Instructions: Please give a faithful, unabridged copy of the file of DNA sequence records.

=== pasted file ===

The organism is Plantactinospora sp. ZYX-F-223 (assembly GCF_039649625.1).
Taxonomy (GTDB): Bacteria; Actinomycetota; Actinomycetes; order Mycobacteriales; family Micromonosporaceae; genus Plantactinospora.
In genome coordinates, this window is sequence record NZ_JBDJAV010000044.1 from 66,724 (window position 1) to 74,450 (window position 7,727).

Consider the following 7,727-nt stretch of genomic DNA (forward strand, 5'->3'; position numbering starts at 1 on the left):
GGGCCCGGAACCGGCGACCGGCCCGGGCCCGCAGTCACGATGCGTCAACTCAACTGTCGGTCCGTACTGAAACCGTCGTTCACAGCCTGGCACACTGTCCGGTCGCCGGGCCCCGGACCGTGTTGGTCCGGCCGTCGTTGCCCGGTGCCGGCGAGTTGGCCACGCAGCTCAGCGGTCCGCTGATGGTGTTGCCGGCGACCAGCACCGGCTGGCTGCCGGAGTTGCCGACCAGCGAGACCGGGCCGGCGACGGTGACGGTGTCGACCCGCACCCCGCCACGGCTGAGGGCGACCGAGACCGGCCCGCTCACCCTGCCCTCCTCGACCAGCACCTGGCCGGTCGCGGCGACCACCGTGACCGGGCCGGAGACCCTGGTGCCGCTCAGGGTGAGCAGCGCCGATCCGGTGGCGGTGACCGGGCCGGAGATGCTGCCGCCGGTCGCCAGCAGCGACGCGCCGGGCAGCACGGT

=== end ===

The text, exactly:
The organism is Plantactinospora sp. ZYX-F-223 (assembly GCF_039649625.1).
Taxonomy (GTDB): Bacteria; Actinomycetota; Actinomycetes; order Mycobacteriales; family Micromonosporaceae; genus Plantactinospora.
In genome coordinates, this window is sequence record NZ_JBDJAV010000044.1 from 66,724 (window position 1) to 74,450 (window position 7,727).

Consider the following 7,727-nt stretch of genomic DNA (forward strand, 5'->3'; position numbering starts at 1 on the left):
GGGCCCGGAACCGGCGACCGGCCCGGGCCCGCAGTCACGATGCGTCAACTCAACTGTCGGTCCGTACTGAAACCGTCGTTCACAGCCTGGCACACTGTCCGGTCGCCGGGCCCCGGACCGTGTTGGTCCGGCCGTCGTTGCCCGGTGCCGGCGAGTTGGCCACGCAGCTCAGCGGTCCGCTGATGGTGTTGCCGGCGACCAGCACCGGCTGGCTGCCGGAGTTGCCGACCAGCGAGACCGGGCCGGCGACGGTGACGGTGTCGACCCGCACCCCGCCACGGCTGAGGGCGACCGAGACCGGCCCGCTCACCCTGCCCTCCTCGACCAGCACCTGGCCGGTCGCGGCGACCACCGTGACCGGGCCGGAGACCCTGGTGCCGCTCAGGGTGAGCAGCGCCGATCCGGTGGCGGTGACCGGGCCGGAGATGCTGCCGCCGGTCGCCAGCAGCGACGCGCCGGGCAGCACGGT